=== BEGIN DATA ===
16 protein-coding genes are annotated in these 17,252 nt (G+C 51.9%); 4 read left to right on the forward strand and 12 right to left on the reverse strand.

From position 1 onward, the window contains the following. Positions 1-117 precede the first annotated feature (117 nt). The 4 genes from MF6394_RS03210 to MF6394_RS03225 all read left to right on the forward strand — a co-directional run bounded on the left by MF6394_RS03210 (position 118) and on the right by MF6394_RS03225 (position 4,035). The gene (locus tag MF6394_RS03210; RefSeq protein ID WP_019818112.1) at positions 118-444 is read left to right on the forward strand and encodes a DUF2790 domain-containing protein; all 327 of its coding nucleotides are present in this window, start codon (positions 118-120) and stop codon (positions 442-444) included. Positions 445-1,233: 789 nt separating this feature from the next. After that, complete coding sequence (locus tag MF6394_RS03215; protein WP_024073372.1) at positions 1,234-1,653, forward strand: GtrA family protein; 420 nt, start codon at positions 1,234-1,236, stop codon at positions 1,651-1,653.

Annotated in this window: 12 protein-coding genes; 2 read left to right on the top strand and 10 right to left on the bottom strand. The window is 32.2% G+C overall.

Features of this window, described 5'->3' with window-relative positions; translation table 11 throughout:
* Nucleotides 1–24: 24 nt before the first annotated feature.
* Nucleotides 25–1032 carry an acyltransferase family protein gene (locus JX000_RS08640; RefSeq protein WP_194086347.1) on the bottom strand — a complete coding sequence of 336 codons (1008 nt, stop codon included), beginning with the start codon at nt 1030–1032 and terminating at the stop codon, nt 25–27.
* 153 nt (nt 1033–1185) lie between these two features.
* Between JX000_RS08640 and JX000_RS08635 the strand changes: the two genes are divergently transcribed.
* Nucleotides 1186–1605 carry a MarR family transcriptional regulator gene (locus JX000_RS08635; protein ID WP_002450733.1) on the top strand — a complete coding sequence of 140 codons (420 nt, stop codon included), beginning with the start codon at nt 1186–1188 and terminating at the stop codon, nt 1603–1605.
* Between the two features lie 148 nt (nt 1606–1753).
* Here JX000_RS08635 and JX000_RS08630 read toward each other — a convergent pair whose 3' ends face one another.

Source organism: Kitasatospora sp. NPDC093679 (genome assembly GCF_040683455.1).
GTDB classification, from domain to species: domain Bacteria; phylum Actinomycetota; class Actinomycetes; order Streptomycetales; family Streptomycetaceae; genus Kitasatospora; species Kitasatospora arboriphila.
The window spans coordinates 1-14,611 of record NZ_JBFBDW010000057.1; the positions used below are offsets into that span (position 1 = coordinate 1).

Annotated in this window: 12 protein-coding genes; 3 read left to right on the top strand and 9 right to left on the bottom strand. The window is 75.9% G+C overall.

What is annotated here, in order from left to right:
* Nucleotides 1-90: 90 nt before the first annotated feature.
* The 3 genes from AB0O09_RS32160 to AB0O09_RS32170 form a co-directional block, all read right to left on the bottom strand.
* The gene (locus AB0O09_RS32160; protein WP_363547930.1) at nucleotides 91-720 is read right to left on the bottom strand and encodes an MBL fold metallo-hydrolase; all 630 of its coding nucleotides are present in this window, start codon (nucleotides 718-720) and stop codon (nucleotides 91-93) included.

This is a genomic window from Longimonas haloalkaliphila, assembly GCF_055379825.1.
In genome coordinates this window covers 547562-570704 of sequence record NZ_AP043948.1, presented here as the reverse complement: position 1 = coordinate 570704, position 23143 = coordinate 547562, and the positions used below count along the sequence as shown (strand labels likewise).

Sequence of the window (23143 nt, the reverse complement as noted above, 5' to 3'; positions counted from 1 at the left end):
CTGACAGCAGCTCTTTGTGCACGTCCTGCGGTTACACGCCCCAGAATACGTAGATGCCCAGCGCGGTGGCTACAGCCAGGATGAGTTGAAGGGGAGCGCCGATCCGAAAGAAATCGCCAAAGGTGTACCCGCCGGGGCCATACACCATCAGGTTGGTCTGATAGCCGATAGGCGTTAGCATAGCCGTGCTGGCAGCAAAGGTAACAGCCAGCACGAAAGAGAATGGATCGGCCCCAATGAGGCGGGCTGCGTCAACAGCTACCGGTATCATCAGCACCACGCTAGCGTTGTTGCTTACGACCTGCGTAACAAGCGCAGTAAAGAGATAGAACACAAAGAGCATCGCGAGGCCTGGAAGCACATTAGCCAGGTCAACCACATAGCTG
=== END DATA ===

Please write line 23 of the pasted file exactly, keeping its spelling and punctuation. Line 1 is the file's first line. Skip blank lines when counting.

CTGACAGCAGCTCTTTGTGCACGTCCTGCGGTTACACGCCCCAGAATACGTAGATGCCCAGCGCGGTGGCTACAGCCAGGATGAGTTGAAGGGGAGCGCCGATCCGAAAGAAATCGCCAAAGGTGTACCCGCCGGGGCCATACACCATCAGGTTGGTCTGATAGCCGATAGGCGTTAGCATAGCCGTGCTGGCAGCAAAGGTAACAGCCAGCACGAAAGAGAATGGATCGGCCCCAATGAGGCGGGCTGCGTCAACAGCTACCGGTATCATCAGCACCACGCTAGCGTTGTTGCTTACGACCTGCGTAACAAGCGCAGTAAAGAGATAGAACACAAAGAGCATCGCGAGGCCTGGAAGCACATTAGCCAGGTCAACCACATAGCTG